Being a TV show, there’s a lot to get across and very little time to do it in. It’s pretty standard by now in TV dramas that there needs to be an overarching plot for each season, if not for the entire series. There are a lot of big questions to be answered (“What’s Leviathan?” “What’s really going on with Howard Stark and what are he and Jarvis planning for Agent Carter?”), so patience is key in these first episodes. I know not everyone saw the first Captain America movie, so there’s a good amount of introduction as we learn Peggy’s point of view. Still, I feel rushed along with little time to breathe as we have to make sure we see as many facets of her personality and motives as possible as soon as we can to make sure the viewer connects to the story. One moment she’s in a fight for her life, the next she’s mourning over a dead roommate, and then it quickly cuts to her back on the job and moving to the next plot point. A little breathing room would have been nice, but when there are so many people to be shot and killed, we have to keep a steady pace. (Anyone else a little put off by just how many people were callously shot in the head in this show? Just me?)
On comic shelves, there’s Operation S.I.N. #1, a title with little fanfare but a direct connection to the new TV show, as they both share a similar premise: Agent Carter and Howard Stark are going to be solving world-threatening problems in a spy fashion. While Agent Carter has to tell you as much as it can in 40 minutes or so, the comic takes its time, as its advantage is years and years of comic book history. Most people reading Operation S.I.N. know who Peggy Carter is, either because of her lengthy comic history or the actions of her daughter Sharon Carter (alias Agent 13). A quick action scene is used in the beginning of the issue to propel the plot, although it serves as great shorthand for who Peggy Carter is: a woman who keeps her combat boots under her bed. It’s that kind of subtly that comes across much easier on the comics page, where we the reader control the pacing and how much catches our interest.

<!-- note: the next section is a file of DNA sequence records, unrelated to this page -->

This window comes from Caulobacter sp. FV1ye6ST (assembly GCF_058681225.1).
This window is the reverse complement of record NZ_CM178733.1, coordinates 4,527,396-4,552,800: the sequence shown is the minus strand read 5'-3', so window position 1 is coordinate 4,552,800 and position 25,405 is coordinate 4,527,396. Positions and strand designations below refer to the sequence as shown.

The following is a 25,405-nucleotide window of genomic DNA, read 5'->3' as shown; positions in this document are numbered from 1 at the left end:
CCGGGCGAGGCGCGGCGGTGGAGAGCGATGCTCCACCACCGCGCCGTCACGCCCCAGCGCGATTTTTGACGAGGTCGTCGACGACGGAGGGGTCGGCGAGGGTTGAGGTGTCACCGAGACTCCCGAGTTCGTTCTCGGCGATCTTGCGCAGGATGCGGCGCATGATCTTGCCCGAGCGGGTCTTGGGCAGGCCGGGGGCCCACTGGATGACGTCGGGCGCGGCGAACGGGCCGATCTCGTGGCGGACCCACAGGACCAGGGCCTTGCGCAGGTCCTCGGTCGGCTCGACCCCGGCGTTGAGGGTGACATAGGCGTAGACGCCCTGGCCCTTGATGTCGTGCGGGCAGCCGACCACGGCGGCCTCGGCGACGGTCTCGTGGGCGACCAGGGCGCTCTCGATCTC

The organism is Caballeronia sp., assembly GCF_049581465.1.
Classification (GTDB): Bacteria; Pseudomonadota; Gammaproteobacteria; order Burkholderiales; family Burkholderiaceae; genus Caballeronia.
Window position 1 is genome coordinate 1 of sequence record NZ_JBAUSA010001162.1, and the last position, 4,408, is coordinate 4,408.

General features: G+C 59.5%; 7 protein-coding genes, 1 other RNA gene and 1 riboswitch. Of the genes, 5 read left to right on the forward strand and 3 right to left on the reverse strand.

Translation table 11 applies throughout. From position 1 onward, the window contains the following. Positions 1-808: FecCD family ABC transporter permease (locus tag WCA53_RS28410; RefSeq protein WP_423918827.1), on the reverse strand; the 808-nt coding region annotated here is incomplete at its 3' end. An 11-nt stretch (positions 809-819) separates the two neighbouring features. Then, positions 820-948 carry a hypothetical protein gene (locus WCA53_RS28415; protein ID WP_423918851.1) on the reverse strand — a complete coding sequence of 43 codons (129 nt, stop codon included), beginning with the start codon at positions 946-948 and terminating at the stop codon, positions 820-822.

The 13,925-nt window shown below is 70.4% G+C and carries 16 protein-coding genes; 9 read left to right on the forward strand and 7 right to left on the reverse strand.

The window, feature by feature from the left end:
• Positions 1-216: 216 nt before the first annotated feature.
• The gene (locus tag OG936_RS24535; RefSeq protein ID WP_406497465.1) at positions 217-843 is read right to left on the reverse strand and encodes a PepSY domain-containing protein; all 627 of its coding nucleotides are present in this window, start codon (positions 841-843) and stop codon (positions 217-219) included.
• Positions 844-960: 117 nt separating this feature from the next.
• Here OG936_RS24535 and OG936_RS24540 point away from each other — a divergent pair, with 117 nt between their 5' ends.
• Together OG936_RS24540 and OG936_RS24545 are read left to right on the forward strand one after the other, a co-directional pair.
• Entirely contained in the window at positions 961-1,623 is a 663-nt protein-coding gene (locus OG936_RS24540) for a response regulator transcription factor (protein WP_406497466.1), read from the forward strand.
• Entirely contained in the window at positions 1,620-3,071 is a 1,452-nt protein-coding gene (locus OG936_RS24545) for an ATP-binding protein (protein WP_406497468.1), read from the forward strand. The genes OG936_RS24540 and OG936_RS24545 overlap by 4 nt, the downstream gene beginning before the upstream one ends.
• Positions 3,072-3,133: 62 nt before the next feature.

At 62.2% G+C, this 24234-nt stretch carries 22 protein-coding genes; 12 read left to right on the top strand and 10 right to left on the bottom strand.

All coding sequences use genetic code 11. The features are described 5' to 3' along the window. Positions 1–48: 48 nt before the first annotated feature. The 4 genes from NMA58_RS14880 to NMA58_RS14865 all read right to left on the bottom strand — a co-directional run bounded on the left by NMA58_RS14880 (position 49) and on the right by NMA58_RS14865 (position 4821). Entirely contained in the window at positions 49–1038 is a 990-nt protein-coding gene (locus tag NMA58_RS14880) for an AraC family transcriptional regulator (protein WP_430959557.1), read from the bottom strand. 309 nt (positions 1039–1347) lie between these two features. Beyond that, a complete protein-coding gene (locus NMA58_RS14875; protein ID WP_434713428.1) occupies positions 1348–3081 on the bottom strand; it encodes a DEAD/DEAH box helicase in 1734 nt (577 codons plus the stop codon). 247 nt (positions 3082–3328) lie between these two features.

As this isn’t Carter’s solo title, there’s a lot more time to show us who she is over the course of however long this series survives. She’s part of a bigger story that cuts to the chase in the first issue with the introduction of mysterious aliens, a step up from glowing perfume bottles with a bunch of dry ice. The stakes are set and, because Howard Stark is being portrayed as his son in period costuming, I am far more interested in what Peggy Carter is going to do next. She’s the most interesting character on those pages, and I can’t wait to see what she does next issue.
But that’s the thing about comics: You don’t have to sell as hard to a built-in audience. As a comic reader, I know how they work and can appreciate a nuanced story and the format it’s presented in. Television, reaching a much broader audience, has a lot more to explain to viewers in order to hook them. If you like period-action pieces, are a big fan of Captain America: The First Avenger or want to watch a show about a fantastic leading actress, Agent Carter is extremely promising. After all that, if there’s still something missing, give Operation S.I.N. a try.